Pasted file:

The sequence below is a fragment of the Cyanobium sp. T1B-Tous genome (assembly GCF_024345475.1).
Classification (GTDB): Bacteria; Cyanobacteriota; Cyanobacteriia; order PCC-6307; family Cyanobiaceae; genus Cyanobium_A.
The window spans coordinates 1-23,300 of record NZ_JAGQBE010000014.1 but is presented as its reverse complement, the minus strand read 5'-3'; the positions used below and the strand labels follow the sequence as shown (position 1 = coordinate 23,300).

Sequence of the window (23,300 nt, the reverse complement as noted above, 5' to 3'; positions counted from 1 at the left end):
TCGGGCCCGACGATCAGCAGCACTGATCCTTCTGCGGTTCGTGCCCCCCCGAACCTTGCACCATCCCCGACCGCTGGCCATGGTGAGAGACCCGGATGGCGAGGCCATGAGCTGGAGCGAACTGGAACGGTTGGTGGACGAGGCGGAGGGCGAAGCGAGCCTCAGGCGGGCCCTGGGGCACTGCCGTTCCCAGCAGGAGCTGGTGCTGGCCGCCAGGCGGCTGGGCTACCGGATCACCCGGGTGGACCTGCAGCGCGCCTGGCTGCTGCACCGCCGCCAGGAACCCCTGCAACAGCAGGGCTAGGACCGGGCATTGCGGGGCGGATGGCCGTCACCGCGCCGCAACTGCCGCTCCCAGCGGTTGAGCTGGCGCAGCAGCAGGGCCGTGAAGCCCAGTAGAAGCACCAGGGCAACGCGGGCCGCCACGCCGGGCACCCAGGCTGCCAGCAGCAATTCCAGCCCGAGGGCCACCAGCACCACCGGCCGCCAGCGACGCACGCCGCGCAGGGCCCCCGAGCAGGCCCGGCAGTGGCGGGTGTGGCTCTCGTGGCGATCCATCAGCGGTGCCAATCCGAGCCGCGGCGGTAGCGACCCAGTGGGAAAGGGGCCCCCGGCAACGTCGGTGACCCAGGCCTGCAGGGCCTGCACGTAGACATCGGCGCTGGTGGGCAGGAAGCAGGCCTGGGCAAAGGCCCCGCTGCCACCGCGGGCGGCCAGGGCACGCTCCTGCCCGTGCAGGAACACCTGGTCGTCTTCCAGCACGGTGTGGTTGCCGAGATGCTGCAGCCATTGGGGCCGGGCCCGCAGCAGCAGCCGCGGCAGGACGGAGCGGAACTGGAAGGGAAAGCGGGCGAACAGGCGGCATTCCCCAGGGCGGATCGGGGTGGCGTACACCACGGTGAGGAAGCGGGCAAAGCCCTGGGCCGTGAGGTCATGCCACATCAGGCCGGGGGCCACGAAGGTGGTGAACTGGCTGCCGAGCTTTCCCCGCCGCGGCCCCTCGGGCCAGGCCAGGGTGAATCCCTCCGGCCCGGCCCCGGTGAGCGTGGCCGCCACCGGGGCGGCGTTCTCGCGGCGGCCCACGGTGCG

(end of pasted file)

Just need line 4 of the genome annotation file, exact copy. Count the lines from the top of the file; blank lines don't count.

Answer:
Sequence of the window (23,300 nt, the reverse complement as noted above, 5' to 3'; positions counted from 1 at the left end):